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Getting In The Game: 3 Places to Find a Career Coach

Your startup is not just you and your employees. Yes, at its most basic level you wear the hat of manager – amongst many others – while you staff works under you, but separating the people from the business itself does a disservice to the entire organization. You are all, collectively, a team. Without a solid group of individuals helping to grow your startup, investing in it with a similar passion and drive as you, all you’d be left with is an idea and some empty office space. You need to do what is in the best interest of your team in order to build a strong foundation that both yourself and your employees can rely on as the startup grows. So, what does every team need? A coach.

A career coach is going to help mould you into the best founder, manager, and boss you can be. You might already have your career determined – a business owner, CEO, founder – but they’ll sharpen you to a fine edge. Whatever goals you have, whatever milestones you’re looking to hit, they’re there to see that you achieve them. By monitoring how you operate, modifying your approaches towards clients and staff, and providing overall feedback, your chosen career coach, like a personal trainer, will shape you into the ultimate version of your career self you’ve always wanted to see.

Now that you know you need one, where do you find a career coach in the first place? Here are three areas to start your search:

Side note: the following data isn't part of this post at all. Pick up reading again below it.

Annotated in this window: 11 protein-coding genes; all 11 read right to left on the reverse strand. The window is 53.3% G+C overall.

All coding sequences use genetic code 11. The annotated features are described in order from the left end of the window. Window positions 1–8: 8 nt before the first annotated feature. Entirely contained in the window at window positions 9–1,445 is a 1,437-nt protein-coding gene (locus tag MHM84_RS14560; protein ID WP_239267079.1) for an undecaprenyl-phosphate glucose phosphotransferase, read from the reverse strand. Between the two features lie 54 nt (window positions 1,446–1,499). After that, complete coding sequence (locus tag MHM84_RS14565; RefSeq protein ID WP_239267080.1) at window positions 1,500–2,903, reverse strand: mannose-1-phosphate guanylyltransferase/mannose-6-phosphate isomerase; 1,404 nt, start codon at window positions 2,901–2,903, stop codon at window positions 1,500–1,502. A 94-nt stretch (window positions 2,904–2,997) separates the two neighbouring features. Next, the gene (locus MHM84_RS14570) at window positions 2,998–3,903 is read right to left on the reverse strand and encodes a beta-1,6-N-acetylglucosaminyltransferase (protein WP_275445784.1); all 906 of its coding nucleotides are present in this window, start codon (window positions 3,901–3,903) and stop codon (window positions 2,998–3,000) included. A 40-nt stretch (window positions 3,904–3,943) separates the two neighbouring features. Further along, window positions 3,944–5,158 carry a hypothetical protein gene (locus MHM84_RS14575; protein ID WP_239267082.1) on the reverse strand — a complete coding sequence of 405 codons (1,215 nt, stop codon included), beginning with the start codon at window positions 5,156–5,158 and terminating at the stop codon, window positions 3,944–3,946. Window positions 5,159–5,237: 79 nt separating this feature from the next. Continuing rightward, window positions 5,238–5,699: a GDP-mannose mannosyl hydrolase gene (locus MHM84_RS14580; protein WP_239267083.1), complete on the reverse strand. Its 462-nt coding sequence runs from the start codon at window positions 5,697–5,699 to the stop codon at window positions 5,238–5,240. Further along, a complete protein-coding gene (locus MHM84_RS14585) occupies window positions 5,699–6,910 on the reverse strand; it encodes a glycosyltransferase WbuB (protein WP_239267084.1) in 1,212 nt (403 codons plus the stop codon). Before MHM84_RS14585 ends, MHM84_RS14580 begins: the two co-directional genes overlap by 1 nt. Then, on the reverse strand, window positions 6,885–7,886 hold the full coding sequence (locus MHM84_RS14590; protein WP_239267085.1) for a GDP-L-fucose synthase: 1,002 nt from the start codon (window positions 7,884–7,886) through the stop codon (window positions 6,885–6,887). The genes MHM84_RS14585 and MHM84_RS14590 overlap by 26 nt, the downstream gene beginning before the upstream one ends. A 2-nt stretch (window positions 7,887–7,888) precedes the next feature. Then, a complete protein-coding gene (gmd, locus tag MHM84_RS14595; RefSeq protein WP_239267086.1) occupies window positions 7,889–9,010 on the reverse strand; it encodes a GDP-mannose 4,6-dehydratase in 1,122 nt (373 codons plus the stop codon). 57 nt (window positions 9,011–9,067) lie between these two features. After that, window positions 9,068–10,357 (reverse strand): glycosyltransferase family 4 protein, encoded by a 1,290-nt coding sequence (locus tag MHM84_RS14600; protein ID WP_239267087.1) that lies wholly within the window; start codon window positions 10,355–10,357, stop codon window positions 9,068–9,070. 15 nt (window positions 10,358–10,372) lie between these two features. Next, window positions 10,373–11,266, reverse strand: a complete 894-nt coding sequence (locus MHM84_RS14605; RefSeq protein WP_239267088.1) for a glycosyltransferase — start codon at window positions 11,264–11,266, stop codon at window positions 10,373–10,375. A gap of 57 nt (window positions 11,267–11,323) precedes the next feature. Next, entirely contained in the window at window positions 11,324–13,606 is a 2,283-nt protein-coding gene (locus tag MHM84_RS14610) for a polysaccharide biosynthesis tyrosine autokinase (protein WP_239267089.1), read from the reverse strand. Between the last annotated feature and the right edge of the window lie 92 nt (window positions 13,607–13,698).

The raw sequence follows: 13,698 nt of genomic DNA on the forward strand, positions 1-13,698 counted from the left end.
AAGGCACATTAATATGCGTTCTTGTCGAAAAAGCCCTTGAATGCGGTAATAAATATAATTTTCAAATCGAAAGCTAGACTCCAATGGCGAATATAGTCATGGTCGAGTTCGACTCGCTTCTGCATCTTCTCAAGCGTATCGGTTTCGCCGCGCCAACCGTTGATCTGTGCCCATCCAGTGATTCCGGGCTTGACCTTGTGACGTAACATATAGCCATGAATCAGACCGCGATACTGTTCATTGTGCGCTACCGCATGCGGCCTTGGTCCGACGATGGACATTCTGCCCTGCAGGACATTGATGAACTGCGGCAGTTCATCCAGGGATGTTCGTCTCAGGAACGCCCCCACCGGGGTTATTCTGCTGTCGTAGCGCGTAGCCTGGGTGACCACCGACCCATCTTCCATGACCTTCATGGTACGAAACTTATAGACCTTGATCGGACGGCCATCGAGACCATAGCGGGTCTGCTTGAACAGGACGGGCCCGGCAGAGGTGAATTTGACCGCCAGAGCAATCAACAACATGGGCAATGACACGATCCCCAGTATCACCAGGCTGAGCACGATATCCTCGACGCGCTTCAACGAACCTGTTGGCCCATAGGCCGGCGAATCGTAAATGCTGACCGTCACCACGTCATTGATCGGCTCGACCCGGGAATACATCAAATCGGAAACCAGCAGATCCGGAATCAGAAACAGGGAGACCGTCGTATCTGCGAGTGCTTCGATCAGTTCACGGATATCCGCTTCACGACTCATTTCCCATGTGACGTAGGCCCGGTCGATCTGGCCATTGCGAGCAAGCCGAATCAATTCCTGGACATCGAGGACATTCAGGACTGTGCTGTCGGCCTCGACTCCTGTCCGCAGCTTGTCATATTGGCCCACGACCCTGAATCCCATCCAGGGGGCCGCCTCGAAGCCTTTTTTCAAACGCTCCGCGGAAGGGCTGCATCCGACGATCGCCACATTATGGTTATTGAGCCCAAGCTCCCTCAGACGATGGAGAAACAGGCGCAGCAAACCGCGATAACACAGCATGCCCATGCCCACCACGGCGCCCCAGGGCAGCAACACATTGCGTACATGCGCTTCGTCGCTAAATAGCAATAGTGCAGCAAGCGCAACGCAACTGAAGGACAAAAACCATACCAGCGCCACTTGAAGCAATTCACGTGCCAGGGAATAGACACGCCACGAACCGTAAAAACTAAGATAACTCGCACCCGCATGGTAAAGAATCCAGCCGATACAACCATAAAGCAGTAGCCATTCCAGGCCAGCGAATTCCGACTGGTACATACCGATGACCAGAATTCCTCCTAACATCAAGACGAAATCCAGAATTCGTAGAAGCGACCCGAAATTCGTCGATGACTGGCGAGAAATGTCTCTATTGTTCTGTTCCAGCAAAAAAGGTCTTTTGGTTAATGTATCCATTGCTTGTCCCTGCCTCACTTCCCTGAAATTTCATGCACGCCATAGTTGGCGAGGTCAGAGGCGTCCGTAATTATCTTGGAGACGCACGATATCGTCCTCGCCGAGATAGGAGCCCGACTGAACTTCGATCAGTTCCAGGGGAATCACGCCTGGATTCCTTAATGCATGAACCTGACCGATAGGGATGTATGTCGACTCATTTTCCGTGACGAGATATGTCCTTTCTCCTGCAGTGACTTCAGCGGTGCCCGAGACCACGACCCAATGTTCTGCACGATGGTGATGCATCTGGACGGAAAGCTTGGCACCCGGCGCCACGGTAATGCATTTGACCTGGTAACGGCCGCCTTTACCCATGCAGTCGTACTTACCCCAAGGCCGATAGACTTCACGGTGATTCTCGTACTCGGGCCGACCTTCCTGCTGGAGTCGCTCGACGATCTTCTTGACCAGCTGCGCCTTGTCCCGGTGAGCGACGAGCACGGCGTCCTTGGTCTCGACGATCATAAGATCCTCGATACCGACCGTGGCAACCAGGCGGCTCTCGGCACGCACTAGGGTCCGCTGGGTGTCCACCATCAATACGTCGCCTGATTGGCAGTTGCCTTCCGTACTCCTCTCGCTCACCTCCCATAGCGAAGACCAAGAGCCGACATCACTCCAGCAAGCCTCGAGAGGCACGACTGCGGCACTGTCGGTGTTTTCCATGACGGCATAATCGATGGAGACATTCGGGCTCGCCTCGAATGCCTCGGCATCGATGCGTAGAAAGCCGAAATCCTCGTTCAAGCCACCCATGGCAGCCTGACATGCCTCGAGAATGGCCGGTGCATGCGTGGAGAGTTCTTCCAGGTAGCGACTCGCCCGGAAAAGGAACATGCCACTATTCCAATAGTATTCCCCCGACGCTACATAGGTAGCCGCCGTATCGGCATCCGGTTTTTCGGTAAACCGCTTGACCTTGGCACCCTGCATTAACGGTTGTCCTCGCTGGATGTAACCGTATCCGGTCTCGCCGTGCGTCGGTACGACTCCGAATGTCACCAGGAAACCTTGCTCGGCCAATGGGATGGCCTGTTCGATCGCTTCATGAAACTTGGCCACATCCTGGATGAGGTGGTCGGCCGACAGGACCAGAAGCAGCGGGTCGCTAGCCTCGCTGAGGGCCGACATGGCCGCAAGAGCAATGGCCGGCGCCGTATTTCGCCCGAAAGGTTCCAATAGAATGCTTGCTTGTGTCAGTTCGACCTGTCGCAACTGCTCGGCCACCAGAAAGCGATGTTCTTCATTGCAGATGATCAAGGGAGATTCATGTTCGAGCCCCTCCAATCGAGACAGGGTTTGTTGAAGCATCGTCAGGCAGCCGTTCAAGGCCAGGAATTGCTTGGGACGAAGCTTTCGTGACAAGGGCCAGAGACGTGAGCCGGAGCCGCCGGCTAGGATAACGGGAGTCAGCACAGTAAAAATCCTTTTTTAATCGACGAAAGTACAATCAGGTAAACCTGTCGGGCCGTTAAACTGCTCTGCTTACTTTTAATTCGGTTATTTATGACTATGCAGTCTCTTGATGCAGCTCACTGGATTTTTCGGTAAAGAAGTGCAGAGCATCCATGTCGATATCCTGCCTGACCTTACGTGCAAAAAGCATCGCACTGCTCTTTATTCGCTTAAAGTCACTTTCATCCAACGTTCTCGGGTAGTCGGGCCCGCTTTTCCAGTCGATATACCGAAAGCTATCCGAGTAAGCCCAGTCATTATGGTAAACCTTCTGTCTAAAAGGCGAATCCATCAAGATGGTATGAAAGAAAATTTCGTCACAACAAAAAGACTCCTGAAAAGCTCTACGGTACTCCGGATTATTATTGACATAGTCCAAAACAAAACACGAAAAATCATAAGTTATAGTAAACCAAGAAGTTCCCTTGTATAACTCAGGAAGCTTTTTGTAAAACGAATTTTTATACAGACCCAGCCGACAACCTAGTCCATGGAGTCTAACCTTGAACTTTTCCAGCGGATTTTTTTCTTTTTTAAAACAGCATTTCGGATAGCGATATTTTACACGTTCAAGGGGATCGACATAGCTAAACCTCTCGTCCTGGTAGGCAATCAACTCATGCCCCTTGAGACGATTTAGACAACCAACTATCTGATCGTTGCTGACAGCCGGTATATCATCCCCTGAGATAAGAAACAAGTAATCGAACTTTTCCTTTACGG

LinkedIn
With over four-hundred million registered users, LinkedIn should be your first stop when looking to fill any position, career coach or otherwise. A career coach is not a job title one can easily apply for. They’re a mentor and a guide, assisting you and your startup to reach your potential. Not only that, their services could even be offered to your employees, helping them see what career paths in the company they’d be best suited for moving forward.
Look for experienced business people on LinkedIn, those who show an aptitude and desire for helping others. Talk to them, build chemistry, and create a relationship with them. Once you know they’re the right fit, see if career coach is a role they’d be interested in taking on.

Networking Events
Whether it’s a business event, a tech conference, or a convention, you are surrounded by all types of people. Not every one of these individuals is looking to build the next Microsoft from the ground up. Strike up conversations with industry veterans and see why they’re there and what they’re looking for. Odds are a handful of them are career coaches actively assisting startups already or they’d be interested in doing that for you. It’s all about connections.

Referrals
While a site like LinkedIn gives you a vast array of potential employees to choose from, it can be difficult to search through the haystack for just the right career coach. Your time is limited, so why not look to those who’ve already seen great results from a career coach of their own? Reach out to your business partners, co-founders, and career connections you’ve made to see if they have anyone to refer you to. Most career coaches are independent and they’re looking for their reputation to sell them to the next client. If you’ve seen what they’ve done for others, it’ll make building chemistry that much easier.

The important thing to remember, however, is that this is your business. You set your goals and it’s up to you to achieve them. A career coach can build you as many roadmaps to success as possible, but if you don’t heed warning signs or take the right lanes, you’ll be stuck in a career ditch before you know it. It’s all up to you, no one else.